Aiming to give small businesses an outlet to make a greater impact on economic development in New Jersey, legislation sponsored by Assembly Democrats Patricia Egan Jones, James Kennedy and Daniel Benson to require one public member of the New Jersey Economic Development Authority (EDA) to be a representative of the small business community in the State was approved Thursday by the Assembly Commerce and Economic Development Committee.
“Small business is at the heart of New Jersey’s economy,” said Egan Jones (D-Camden, Gloucester). “We have over 800,000 small businesses in our state that employ 1.8 million people. They certainly deserve a seat at the table when it comes to our Economic Development Authority.”
The bill (A-4855) would require one public member of the EDA appointed by the Governor to be a representative of the State’s small business community. This member would replace an existing member whose term is first to expire after the effective date of the bill; the existing member would not be eligible for reappointment.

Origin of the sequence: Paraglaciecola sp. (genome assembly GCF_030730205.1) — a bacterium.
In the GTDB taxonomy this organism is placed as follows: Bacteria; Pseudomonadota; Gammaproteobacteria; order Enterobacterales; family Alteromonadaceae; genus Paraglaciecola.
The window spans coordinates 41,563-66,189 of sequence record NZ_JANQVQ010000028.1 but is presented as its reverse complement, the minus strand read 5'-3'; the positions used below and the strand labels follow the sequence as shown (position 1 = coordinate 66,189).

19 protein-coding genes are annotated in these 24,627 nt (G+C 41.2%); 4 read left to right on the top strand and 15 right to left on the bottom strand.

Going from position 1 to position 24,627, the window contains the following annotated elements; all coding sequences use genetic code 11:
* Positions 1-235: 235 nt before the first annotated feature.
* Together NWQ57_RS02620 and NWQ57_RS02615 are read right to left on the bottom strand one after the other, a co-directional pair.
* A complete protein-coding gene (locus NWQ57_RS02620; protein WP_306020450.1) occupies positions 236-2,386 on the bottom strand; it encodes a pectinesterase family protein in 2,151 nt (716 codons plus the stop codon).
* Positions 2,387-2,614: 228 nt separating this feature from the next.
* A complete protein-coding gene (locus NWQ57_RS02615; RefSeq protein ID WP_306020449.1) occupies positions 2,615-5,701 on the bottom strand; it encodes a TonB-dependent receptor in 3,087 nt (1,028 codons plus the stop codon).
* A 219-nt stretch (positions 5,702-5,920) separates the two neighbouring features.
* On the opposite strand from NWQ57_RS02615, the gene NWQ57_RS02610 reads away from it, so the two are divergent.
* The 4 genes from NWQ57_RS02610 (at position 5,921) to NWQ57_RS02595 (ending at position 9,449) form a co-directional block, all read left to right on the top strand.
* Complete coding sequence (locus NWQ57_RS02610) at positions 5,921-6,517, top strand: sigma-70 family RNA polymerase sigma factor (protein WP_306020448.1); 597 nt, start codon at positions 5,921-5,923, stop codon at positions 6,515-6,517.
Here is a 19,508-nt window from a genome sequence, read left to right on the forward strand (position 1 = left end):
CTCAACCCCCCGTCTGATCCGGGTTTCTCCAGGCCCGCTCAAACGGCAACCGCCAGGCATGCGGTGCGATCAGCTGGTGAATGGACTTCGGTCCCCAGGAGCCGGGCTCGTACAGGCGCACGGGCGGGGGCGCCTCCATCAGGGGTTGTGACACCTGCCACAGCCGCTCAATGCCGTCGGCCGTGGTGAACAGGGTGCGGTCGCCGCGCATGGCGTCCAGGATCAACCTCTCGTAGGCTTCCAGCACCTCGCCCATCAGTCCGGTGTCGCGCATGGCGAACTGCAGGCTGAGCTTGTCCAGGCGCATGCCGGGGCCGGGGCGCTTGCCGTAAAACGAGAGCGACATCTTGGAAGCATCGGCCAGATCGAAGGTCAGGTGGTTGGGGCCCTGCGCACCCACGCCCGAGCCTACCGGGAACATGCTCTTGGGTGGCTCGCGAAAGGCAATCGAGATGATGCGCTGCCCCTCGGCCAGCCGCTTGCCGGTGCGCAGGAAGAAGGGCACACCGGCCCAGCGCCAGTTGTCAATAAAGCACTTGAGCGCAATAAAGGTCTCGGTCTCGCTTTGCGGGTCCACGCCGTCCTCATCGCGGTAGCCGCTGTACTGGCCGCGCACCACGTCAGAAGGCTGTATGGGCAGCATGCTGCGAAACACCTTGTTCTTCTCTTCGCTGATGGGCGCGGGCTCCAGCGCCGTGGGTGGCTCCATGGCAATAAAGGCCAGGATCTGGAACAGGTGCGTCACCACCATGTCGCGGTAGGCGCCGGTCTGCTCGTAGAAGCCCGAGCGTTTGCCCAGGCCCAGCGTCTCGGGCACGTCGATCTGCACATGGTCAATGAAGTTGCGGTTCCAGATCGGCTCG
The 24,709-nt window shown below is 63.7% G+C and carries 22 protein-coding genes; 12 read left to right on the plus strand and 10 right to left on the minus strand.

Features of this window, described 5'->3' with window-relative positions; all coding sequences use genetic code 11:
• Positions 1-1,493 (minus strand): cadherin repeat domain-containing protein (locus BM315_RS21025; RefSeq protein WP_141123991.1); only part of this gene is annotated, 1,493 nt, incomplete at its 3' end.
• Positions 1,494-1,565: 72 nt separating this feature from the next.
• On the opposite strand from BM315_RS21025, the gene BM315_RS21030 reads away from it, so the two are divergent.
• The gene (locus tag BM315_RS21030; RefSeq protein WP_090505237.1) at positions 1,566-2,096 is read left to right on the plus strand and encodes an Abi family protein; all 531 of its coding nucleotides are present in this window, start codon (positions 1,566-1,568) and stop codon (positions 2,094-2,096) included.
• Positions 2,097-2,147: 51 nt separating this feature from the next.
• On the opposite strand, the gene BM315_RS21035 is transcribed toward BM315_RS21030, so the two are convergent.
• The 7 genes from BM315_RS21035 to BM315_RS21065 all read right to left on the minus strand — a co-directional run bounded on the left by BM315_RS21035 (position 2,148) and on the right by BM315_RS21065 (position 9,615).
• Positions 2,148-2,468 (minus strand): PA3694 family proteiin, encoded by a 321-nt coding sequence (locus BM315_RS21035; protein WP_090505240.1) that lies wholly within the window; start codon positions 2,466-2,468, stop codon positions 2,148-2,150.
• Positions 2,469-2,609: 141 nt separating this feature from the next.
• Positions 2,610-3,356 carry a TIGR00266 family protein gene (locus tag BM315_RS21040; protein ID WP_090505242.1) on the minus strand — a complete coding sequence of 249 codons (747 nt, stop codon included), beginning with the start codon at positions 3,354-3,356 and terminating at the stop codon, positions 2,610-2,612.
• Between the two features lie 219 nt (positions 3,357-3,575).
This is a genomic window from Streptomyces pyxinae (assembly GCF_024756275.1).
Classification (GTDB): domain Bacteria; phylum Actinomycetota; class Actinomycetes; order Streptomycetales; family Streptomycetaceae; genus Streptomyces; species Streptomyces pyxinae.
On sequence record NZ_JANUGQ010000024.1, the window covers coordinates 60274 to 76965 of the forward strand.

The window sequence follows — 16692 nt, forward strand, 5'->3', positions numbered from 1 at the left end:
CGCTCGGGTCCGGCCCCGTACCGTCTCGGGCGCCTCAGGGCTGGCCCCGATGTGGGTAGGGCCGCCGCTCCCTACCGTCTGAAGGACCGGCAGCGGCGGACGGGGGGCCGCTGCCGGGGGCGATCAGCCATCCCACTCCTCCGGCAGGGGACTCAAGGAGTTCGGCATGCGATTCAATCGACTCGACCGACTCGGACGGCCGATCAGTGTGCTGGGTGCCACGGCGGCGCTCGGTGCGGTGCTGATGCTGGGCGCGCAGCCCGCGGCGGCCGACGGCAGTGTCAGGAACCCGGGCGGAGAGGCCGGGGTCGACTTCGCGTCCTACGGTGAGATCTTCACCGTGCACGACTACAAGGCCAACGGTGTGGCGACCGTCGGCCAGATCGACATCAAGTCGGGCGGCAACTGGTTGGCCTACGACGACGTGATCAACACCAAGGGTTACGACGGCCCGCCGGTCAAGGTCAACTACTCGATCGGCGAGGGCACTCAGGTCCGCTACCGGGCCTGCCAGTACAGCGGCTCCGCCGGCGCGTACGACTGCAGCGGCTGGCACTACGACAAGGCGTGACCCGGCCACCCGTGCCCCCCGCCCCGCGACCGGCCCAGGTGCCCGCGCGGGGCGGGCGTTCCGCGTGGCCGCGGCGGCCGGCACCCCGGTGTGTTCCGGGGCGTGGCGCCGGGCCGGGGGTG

Currently, the EDA consists of the Commissioner of Banking and Insurance, the Commissioner of Labor and Workforce Development, the Commissioner of Environmental Protection, an officer or employee of the Executive Branch appointed by the Governor, the State Treasurer as ex-officio members, and eight public members. Two public members who are not legislators are appointed by the Governor upon recommendation by the Senate President; two by the Governor as recommended by the Assembly Speaker; and four by the Governor. Public members serve three-year terms.
“From mom-and-pop shops to online start-ups, small business is booming in New Jersey,” said Kennedy (D-Middlesex, Somerset, Union). “These businesses play a vital role in our economy, and should be fairly represented in the EDA and discussions of future development.”
“We pride ourselves in New Jersey on supporting small businesses and allowing them to flourish,” said Benson (D-Mercer, Middlesex). “Small business owners, employees, and consumers know the value this sector brings to New Jersey. A representative of the small business community will bring that same value to the EDA and offer input to make sure all businesses, big or small, can grow in our State.”
The bill now heads to the Assembly Speaker for further consideration.